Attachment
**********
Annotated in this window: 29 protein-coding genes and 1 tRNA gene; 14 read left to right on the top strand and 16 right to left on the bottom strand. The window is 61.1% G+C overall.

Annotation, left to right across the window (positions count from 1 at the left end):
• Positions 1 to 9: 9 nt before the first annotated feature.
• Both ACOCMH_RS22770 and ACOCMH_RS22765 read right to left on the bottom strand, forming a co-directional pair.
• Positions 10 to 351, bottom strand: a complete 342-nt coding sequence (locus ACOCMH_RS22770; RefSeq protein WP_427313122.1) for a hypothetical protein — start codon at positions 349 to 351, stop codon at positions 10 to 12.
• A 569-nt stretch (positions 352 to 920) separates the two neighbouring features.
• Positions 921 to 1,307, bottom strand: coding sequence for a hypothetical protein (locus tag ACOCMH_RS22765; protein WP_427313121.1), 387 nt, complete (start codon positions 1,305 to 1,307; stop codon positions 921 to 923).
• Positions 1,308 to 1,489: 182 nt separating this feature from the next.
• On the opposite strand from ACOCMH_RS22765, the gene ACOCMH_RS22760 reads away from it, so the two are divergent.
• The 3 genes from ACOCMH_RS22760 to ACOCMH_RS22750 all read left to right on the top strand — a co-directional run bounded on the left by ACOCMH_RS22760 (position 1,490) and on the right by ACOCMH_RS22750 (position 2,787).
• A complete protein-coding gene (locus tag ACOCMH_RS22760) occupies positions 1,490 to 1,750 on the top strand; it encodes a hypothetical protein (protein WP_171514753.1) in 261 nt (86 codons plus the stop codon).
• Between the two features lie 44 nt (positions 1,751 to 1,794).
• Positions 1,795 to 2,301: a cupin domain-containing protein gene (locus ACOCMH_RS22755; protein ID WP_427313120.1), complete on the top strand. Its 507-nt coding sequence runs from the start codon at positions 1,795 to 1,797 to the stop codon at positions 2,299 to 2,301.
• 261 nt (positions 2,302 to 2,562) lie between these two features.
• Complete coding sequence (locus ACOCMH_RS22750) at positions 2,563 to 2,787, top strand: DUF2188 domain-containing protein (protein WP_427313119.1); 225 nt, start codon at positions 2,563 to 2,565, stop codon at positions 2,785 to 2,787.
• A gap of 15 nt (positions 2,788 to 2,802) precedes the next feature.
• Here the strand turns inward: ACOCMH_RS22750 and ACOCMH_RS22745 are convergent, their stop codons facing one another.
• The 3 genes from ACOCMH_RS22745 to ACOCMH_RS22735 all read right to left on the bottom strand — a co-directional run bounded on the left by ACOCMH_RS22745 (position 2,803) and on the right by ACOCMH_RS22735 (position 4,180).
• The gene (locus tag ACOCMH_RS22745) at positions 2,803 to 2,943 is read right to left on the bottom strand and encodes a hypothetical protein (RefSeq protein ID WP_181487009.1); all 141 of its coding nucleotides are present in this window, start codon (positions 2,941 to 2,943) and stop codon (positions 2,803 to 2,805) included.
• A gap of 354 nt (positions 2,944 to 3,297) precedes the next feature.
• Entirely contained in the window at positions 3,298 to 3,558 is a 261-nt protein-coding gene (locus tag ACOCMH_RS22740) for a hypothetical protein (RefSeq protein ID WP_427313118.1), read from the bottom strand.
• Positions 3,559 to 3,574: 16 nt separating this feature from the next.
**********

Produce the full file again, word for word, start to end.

Annotated in this window: 29 protein-coding genes and 1 tRNA gene; 14 read left to right on the top strand and 16 right to left on the bottom strand. The window is 61.1% G+C overall.

Annotation, left to right across the window (positions count from 1 at the left end):
• Positions 1 to 9: 9 nt before the first annotated feature.
• Both ACOCMH_RS22770 and ACOCMH_RS22765 read right to left on the bottom strand, forming a co-directional pair.
• Positions 10 to 351, bottom strand: a complete 342-nt coding sequence (locus ACOCMH_RS22770; RefSeq protein WP_427313122.1) for a hypothetical protein — start codon at positions 349 to 351, stop codon at positions 10 to 12.
• A 569-nt stretch (positions 352 to 920) separates the two neighbouring features.
• Positions 921 to 1,307, bottom strand: coding sequence for a hypothetical protein (locus tag ACOCMH_RS22765; protein WP_427313121.1), 387 nt, complete (start codon positions 1,305 to 1,307; stop codon positions 921 to 923).
• Positions 1,308 to 1,489: 182 nt separating this feature from the next.
• On the opposite strand from ACOCMH_RS22765, the gene ACOCMH_RS22760 reads away from it, so the two are divergent.
• The 3 genes from ACOCMH_RS22760 to ACOCMH_RS22750 all read left to right on the top strand — a co-directional run bounded on the left by ACOCMH_RS22760 (position 1,490) and on the right by ACOCMH_RS22750 (position 2,787).
• A complete protein-coding gene (locus tag ACOCMH_RS22760) occupies positions 1,490 to 1,750 on the top strand; it encodes a hypothetical protein (protein WP_171514753.1) in 261 nt (86 codons plus the stop codon).
• Between the two features lie 44 nt (positions 1,751 to 1,794).
• Positions 1,795 to 2,301: a cupin domain-containing protein gene (locus ACOCMH_RS22755; protein ID WP_427313120.1), complete on the top strand. Its 507-nt coding sequence runs from the start codon at positions 1,795 to 1,797 to the stop codon at positions 2,299 to 2,301.
• 261 nt (positions 2,302 to 2,562) lie between these two features.
• Complete coding sequence (locus ACOCMH_RS22750) at positions 2,563 to 2,787, top strand: DUF2188 domain-containing protein (protein WP_427313119.1); 225 nt, start codon at positions 2,563 to 2,565, stop codon at positions 2,785 to 2,787.
• A gap of 15 nt (positions 2,788 to 2,802) precedes the next feature.
• Here the strand turns inward: ACOCMH_RS22750 and ACOCMH_RS22745 are convergent, their stop codons facing one another.
• The 3 genes from ACOCMH_RS22745 to ACOCMH_RS22735 all read right to left on the bottom strand — a co-directional run bounded on the left by ACOCMH_RS22745 (position 2,803) and on the right by ACOCMH_RS22735 (position 4,180).
• The gene (locus tag ACOCMH_RS22745) at positions 2,803 to 2,943 is read right to left on the bottom strand and encodes a hypothetical protein (RefSeq protein ID WP_181487009.1); all 141 of its coding nucleotides are present in this window, start codon (positions 2,941 to 2,943) and stop codon (positions 2,803 to 2,805) included.
• A gap of 354 nt (positions 2,944 to 3,297) precedes the next feature.
• Entirely contained in the window at positions 3,298 to 3,558 is a 261-nt protein-coding gene (locus tag ACOCMH_RS22740) for a hypothetical protein (RefSeq protein ID WP_427313118.1), read from the bottom strand.
• Positions 3,559 to 3,574: 16 nt separating this feature from the next.